Principles of transition accountability plans tap
Principles of Transition Accountability Plans (TAP) the Public

  • Measure offenders’ static and dynamic risk factors using validated assessment tools

  • Specify programs to reduce offender’s dynamic risks

  • Identify partners to help plan and implement plans for individual offenders

  • Develop TAP soon after an offender is admitted to prison


Advantages of transition accountability plans tap
Advantages of Transition Accountability Plans (TAP) the Public

  • Allows administrators to accurately measure and reallocate resources needed to alter offenders’ dynamic risk factors

  • Identifies responsibilities of offenders, correctional agencies and system partners for:

    • Creating,

    • Modifying, and

    • Implementing TAP

  • Promotes a continuum in interventions, services and information sharing over time and across and between agencies.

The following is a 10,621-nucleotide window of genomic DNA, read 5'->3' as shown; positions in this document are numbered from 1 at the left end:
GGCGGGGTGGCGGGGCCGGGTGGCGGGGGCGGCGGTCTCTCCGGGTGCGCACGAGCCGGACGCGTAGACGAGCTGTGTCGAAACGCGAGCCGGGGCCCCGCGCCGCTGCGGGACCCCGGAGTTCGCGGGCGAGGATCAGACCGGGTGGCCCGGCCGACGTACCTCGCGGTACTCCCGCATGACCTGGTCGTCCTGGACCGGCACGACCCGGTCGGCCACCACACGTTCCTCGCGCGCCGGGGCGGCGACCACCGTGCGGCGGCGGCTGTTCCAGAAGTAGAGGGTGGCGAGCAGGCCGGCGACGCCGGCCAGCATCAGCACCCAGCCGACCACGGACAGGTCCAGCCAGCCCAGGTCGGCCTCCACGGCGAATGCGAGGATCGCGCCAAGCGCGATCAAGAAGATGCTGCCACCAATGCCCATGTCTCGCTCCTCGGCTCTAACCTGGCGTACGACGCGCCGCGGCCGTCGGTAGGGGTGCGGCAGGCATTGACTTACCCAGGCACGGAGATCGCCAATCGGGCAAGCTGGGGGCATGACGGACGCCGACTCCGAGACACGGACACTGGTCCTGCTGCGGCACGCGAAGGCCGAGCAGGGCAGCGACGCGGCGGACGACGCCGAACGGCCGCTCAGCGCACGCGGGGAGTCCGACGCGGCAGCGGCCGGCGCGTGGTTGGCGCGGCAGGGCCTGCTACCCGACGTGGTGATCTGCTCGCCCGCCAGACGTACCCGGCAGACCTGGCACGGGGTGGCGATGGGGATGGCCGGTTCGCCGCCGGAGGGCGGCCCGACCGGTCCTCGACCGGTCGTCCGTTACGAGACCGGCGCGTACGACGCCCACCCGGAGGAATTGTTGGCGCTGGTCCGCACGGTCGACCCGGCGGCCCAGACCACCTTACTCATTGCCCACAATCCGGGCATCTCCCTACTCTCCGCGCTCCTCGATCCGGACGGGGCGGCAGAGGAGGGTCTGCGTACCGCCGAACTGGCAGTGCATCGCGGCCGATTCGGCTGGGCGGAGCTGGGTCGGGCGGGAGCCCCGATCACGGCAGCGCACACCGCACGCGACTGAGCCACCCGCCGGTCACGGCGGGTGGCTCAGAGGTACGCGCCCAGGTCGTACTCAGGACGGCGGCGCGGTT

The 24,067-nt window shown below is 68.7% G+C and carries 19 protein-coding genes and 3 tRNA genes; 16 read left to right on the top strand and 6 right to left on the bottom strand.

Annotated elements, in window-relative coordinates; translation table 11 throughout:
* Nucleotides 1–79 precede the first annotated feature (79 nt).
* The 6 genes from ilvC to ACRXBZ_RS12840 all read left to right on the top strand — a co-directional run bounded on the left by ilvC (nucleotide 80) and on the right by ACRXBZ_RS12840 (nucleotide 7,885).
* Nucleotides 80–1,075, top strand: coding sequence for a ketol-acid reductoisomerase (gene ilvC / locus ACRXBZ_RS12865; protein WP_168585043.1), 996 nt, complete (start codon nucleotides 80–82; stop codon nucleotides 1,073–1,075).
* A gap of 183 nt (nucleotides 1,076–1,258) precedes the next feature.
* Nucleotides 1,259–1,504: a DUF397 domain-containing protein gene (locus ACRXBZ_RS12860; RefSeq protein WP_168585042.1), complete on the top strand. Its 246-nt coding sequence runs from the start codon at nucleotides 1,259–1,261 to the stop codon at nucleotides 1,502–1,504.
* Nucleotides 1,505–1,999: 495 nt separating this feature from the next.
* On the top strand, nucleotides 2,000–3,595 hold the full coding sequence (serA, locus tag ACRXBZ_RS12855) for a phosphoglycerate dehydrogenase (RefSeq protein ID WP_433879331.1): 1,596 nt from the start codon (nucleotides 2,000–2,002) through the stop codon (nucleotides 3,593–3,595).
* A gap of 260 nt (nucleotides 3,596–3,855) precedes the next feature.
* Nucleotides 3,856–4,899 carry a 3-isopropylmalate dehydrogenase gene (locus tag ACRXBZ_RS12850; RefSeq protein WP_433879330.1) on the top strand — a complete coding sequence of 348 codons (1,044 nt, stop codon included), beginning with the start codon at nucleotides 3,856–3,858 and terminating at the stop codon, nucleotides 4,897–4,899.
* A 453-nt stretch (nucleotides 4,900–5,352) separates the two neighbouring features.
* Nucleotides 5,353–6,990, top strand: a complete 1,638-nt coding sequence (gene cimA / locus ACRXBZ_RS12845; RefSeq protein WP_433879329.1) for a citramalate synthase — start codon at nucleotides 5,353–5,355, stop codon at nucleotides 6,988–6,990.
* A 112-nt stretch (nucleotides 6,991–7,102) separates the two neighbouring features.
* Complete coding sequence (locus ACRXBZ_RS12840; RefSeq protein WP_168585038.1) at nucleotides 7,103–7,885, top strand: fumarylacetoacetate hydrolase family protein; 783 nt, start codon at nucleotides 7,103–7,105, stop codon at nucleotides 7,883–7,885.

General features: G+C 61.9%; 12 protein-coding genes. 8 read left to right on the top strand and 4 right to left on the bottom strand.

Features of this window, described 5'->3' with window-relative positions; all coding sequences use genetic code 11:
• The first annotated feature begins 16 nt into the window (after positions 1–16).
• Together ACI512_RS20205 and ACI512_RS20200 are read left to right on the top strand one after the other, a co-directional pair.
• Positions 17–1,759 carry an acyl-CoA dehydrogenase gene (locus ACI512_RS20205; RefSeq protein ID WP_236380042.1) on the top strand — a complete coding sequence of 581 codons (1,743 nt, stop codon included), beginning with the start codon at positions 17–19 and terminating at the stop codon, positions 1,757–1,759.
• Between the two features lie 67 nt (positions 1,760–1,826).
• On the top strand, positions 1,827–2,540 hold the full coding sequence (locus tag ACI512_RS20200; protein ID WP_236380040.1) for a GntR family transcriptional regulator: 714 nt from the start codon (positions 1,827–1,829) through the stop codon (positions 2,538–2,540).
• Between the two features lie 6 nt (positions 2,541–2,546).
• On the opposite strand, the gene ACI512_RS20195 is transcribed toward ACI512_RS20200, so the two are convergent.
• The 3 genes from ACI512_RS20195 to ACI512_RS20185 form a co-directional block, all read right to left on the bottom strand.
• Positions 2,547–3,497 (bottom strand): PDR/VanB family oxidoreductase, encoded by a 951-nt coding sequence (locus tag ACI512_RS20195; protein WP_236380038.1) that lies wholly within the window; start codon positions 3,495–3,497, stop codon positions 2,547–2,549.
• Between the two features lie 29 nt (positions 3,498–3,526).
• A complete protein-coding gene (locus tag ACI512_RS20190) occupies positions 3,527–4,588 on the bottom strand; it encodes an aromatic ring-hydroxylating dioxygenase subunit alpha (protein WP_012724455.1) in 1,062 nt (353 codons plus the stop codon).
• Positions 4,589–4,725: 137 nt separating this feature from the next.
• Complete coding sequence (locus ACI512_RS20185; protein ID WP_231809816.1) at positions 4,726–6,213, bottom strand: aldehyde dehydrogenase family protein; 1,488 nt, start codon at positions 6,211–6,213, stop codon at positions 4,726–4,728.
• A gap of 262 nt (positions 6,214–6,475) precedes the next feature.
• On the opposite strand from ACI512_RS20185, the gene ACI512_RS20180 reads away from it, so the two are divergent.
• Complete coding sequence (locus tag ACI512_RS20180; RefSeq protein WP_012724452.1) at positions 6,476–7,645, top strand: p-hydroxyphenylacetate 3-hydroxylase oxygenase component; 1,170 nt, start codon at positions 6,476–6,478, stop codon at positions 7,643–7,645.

Stakeholders involved in partnerships
Stakeholders Involved in Partnerships the Public

Leaders

  • Juvenile Justice (judges, prosecutors, police, probation board, etc.)

  • Elected officials (legislators, local officials)

  • Agency directors (residential, health, human services, housing, employment, etc.)

    Enablers

  • Private foundations

  • Media

  • Other existing partnerships (state and/or community level)

    Institutions and Communities

  • Administrators (residential, heath, mental health)

  • Staff representing major functions (and their unions)

  • Community supervision agencies and staff

  • Victims and victim advocates

  • Faith-based organizations

  • Education community


Need to share data
Need to Share Data the Public

  • Effective case management requires different agencies to share data about persons with whom they work (e.g., residential, probation, health, employment, etc.)

  • Barriers to sharing must be over-come – e.g., confidentiality, turf, schedules

  • Case management is hampered if data sharing is:

    • Personal/Ad Hoc – works only if staff do not change

    • Expensive – redundant, labor-intensive

    • Slow-using manual transfer of paper records

  • We need a low-cost, seamless, real-time way to share information


For more information
FOR MORE INFORMATION the Public

JAMES H. KEELEY, Director

Juvenile Correctional Education

PENNSYLVANIA DEPARTMENT OF EDUCATION

333 Market Street

Harrisburg, PA 17126-0333

717 783 9202 – Office

717 215 1910 – Cell

717 783 4305 – Fax

[email protected]

[email protected]